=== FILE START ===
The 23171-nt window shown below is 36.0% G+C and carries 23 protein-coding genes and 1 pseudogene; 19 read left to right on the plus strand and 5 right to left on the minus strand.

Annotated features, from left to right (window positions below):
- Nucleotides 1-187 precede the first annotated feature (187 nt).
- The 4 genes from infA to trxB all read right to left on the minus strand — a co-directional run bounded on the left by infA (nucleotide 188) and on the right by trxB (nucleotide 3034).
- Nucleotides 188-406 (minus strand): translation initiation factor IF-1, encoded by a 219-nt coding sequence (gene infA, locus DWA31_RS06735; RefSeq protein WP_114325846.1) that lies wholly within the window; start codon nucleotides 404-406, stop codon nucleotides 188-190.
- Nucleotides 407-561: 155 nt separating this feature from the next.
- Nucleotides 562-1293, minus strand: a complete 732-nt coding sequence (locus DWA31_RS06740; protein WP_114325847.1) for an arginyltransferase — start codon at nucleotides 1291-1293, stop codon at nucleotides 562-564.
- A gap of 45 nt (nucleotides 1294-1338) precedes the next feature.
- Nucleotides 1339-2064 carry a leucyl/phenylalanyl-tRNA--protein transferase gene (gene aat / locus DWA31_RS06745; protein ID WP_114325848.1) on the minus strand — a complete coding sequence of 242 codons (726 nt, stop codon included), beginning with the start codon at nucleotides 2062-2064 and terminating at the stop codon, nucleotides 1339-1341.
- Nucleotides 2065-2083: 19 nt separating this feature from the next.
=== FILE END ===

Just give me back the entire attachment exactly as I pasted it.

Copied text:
The 23171-nt window shown below is 36.0% G+C and carries 23 protein-coding genes and 1 pseudogene; 19 read left to right on the plus strand and 5 right to left on the minus strand.

Annotated features, from left to right (window positions below):
- Nucleotides 1-187 precede the first annotated feature (187 nt).
- The 4 genes from infA to trxB all read right to left on the minus strand — a co-directional run bounded on the left by infA (nucleotide 188) and on the right by trxB (nucleotide 3034).
- Nucleotides 188-406 (minus strand): translation initiation factor IF-1, encoded by a 219-nt coding sequence (gene infA, locus DWA31_RS06735; RefSeq protein WP_114325846.1) that lies wholly within the window; start codon nucleotides 404-406, stop codon nucleotides 188-190.
- Nucleotides 407-561: 155 nt separating this feature from the next.
- Nucleotides 562-1293, minus strand: a complete 732-nt coding sequence (locus DWA31_RS06740; protein WP_114325847.1) for an arginyltransferase — start codon at nucleotides 1291-1293, stop codon at nucleotides 562-564.
- A gap of 45 nt (nucleotides 1294-1338) precedes the next feature.
- Nucleotides 1339-2064 carry a leucyl/phenylalanyl-tRNA--protein transferase gene (gene aat / locus DWA31_RS06745; protein ID WP_114325848.1) on the minus strand — a complete coding sequence of 242 codons (726 nt, stop codon included), beginning with the start codon at nucleotides 2062-2064 and terminating at the stop codon, nucleotides 1339-1341.
- Nucleotides 2065-2083: 19 nt separating this feature from the next.